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Kirk implores the Companion to permit their departure, but she is adamant; to her, the safety and health of Cochrane is the only important goal. And to ensure that, she intends to keep the shuttlecraft crew here, forever. Cochrane is dismayed to discover the apparent sexual dynamic between himself and the Companion.

He finds it repulsive, disgusting even, and feels used. Kirk, Spock and McCoy do not understand his parochial attitude. For her part, the Commissioner — who is now barely conscious and close to death, but has regained some level of lucidity — is baffled by someone who, offered love, rejects it.

The great regret of her life, as it draws near its end, is that she has never been loved. The Enterprise continues its search. Sulu has discovered an asteroid field containing 7, bodies in sizes ranging from A to M. Thirty percent of them have atmospheres in types ranging from H to M. The search will be a long one, but Scott remains convinced by the lack of evidence that the shuttlecraft landed safely somewhere , and he is prepared to search every asteroid if necessary.

Star Trek TOS music ~ Metamorphosis

Kirk tries new tactics. First, he tries to convince the Companion that without obstacles to overcome, the Humans will weaken and die. When that fails, he tries to convince the Companion that there can never be real love, because it and Cochrane are too different. The Companion considers this, and then disappears. Kirk's hope is that the Companion will release Cochrane and his party — love expressing itself as sacrifice — but this is not her choice. Instead, moments later, an apparently healthy Nancy Hedford appears in the door of Cochrane's small home, her voice now gently echoing.

The Companion has joined with Hedford, sacrificing her powers and immortality to become Human, and experience life with Zefram Cochrane as a Human woman would. Cochrane is reluctant, but becomes enthusiastic, promising to show her the galaxy now that he can. Sadly, she tells him that she cannot leave; her life emanates from this small planetoid. Just as he must eat, so she must remain here or perish in a short march of days. Cochrane cannot bring himself to leave her, and elects to remain behind. He asks Kirk to keep his existence a secret, a request Kirk grants.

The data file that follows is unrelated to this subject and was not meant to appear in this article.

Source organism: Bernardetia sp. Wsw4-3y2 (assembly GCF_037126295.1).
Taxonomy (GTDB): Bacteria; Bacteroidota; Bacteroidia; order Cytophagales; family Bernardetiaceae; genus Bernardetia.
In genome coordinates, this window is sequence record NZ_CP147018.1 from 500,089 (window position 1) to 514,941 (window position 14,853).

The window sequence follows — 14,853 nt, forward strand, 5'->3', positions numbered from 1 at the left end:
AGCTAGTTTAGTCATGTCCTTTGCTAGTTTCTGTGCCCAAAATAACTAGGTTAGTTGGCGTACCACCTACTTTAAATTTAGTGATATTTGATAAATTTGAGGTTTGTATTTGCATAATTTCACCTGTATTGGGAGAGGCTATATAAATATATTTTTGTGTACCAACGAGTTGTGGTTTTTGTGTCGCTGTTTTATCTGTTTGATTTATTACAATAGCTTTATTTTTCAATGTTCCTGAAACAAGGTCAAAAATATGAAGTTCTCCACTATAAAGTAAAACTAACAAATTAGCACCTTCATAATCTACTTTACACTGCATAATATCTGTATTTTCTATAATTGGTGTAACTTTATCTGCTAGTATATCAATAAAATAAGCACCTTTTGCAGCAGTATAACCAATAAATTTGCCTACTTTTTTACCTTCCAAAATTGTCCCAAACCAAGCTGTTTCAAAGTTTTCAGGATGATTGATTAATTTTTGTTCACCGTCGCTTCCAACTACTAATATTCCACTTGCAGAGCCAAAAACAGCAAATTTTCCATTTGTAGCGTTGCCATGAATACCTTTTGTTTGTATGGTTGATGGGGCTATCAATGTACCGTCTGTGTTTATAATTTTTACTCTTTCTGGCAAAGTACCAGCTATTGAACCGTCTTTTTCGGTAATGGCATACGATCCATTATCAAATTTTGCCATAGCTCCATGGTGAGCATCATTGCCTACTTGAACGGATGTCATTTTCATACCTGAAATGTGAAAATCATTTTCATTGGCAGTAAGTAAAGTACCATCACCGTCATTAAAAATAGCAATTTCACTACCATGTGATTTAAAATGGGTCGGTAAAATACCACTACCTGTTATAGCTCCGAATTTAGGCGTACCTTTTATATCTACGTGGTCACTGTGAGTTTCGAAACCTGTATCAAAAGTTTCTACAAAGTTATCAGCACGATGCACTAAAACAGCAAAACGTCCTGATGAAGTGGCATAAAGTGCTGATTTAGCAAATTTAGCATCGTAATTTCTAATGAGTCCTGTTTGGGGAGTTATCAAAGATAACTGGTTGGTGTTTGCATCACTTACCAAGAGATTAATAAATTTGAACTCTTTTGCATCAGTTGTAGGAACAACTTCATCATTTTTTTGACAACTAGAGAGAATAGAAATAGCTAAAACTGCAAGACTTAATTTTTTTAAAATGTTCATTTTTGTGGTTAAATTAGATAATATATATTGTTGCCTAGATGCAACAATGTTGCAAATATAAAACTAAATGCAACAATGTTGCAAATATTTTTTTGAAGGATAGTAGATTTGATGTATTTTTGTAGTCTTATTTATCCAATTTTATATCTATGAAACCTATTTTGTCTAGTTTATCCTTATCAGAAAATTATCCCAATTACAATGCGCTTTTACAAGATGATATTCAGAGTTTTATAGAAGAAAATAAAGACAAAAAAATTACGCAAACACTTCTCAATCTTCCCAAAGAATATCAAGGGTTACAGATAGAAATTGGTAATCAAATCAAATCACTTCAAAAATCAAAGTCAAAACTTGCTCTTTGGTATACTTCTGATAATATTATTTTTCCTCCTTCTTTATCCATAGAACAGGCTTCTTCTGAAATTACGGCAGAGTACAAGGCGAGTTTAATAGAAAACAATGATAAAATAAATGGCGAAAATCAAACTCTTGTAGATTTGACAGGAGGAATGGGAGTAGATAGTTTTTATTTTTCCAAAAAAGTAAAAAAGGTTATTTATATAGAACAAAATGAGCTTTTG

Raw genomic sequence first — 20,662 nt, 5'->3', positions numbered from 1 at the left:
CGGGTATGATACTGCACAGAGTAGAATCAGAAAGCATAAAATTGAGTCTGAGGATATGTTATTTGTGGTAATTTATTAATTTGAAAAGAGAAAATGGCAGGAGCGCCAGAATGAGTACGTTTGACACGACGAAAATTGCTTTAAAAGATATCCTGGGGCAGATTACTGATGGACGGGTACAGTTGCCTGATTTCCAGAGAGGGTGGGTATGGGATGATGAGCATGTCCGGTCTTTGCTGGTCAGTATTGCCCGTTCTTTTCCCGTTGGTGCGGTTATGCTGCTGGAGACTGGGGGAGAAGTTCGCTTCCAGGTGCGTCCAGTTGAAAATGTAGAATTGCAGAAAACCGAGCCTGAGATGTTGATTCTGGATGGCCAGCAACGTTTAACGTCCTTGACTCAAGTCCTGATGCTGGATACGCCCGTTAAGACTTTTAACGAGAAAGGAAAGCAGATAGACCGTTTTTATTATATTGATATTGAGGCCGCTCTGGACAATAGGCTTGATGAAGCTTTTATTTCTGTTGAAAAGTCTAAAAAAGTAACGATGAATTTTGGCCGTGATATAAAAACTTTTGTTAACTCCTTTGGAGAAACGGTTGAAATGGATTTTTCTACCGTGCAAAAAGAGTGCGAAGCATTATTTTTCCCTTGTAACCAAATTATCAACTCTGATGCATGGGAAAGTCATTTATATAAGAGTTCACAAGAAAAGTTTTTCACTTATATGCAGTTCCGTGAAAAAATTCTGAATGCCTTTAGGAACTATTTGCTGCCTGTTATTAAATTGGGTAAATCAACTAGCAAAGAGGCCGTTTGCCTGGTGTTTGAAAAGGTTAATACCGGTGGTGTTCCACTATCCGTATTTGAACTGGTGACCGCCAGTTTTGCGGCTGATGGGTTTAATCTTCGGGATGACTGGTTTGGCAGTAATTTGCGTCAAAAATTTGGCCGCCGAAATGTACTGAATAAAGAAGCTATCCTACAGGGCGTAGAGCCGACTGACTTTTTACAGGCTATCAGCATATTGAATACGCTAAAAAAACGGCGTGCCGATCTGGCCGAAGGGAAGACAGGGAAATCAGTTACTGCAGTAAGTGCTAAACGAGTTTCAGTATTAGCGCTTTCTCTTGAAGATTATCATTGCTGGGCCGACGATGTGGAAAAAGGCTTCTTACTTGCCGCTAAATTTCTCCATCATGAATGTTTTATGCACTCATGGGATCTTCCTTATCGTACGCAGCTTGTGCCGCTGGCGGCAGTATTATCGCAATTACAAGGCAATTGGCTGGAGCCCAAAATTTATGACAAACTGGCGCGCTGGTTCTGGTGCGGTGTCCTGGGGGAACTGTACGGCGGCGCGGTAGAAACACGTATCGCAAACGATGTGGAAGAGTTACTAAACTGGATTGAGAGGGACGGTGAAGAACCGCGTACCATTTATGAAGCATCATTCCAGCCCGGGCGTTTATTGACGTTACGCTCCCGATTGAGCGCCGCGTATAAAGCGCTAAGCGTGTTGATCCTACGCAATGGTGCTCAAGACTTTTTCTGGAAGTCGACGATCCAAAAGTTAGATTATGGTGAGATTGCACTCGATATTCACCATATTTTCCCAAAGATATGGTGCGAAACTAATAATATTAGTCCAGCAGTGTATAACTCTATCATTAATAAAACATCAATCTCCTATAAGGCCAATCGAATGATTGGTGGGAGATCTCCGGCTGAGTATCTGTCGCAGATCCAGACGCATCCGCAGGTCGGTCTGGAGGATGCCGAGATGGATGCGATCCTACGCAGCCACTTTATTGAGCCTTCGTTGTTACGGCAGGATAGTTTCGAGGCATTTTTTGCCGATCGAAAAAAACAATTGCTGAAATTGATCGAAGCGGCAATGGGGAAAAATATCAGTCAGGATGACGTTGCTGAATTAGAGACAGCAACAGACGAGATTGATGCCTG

Spock observes that Cochrane and Hedford will now live out a normal life span without immortality — a condition that both of them accept as inevitable and uniquely Human. Why not try a carrot instead of a stick? What kind of life is that? Not to be loved, never to have shown love?

And he runs away from love. I love her.

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Is that surprising? You are, after all, essentially irrational. The remastered version of this episode premiered in syndication the weekend of 3 November It featured new shots of the Galileo and the Companion in space, replaced a foreground rock with a shot of the sky in Cochrane's initial appearance, and included the shuttle returning to the Enterprise in the closing shot. Curiously, the remastered version of the planetoid matches the purple sky of the sound stage less than the original.

But that's undercut by the fact that Zefram doesn't back down until the Companion merges with the near-death Hedford. It's only when the alien has a human form—a form that Zefram has admired earlier—that he starts to appreciate all that's been done for him. Basically, it's only when he gets everything he wants that he stops sulking. It's about a tree that loves a boy, and how that tree gives its shade, its fruit, and ultimately its body to keep the boy happy. I knew someone years ago how absolutely despised the book—said it was all about a woman who sacrifices everything she has without getting anything in return—and while I didn't agree with her at the time, there's something about "Metamorphosis" that reminds me of that story.

The lesson here is subtle, and you can argue I'm reading too much in, but notice how the Companion is stereotypically "feminine," nuturing, sacrificing, to the point where she is willing to give up immortality in order to make her man happy.

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And notice how Hedford, snipey twerp that she is, confesses in her final moments as a single entity that she regrets never knowing love. As though the whole peace treaty wasn't nearly as important as hooking up and making babies. Kirk even dismisses the importance of Hedford to the treaty in the episode's last line; you have to wonder what kind of story he's going to tell Starfleet to explain losing one of its officers during critical negotiations.

It's enough to take some of the fun out of a reasonably entertaining storyline.


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As things end, the Companion merges with Hedford's body, Zefram finally sees the error of his ways, and since the new Hedford can't leave the planet without dying, he decides to stay where he is, because hey, he's got something he can actually fuck now. Kirk and the others, having seen the beauty of true whatchamacallit, leave with strict orders to never tell another living soul what happened.

I dunno. That's just how things get done. And as always, we're left with questions. Like, we only have the new Hedford's word that the merging was a peaceful process—which is kind of creepy, isn't it? And how long are the newlyweds going to stay happy once Zefram realizes that the Companion sacrificed her powers to become physical?

Better hope that the planet's 72 degree atmosphere is a naturally occurring phenomenon… "Journey to Babel" moves away from high concept to settle into what was always my least favorite kind of episode growing up: old-fashioned melodrama. There are sci-fi trappings, of course—we're still in a space ship after all—but instead of focusing its attentions on some new world or scary alien, "Babel" gives us feelings and people and relationships and stuff.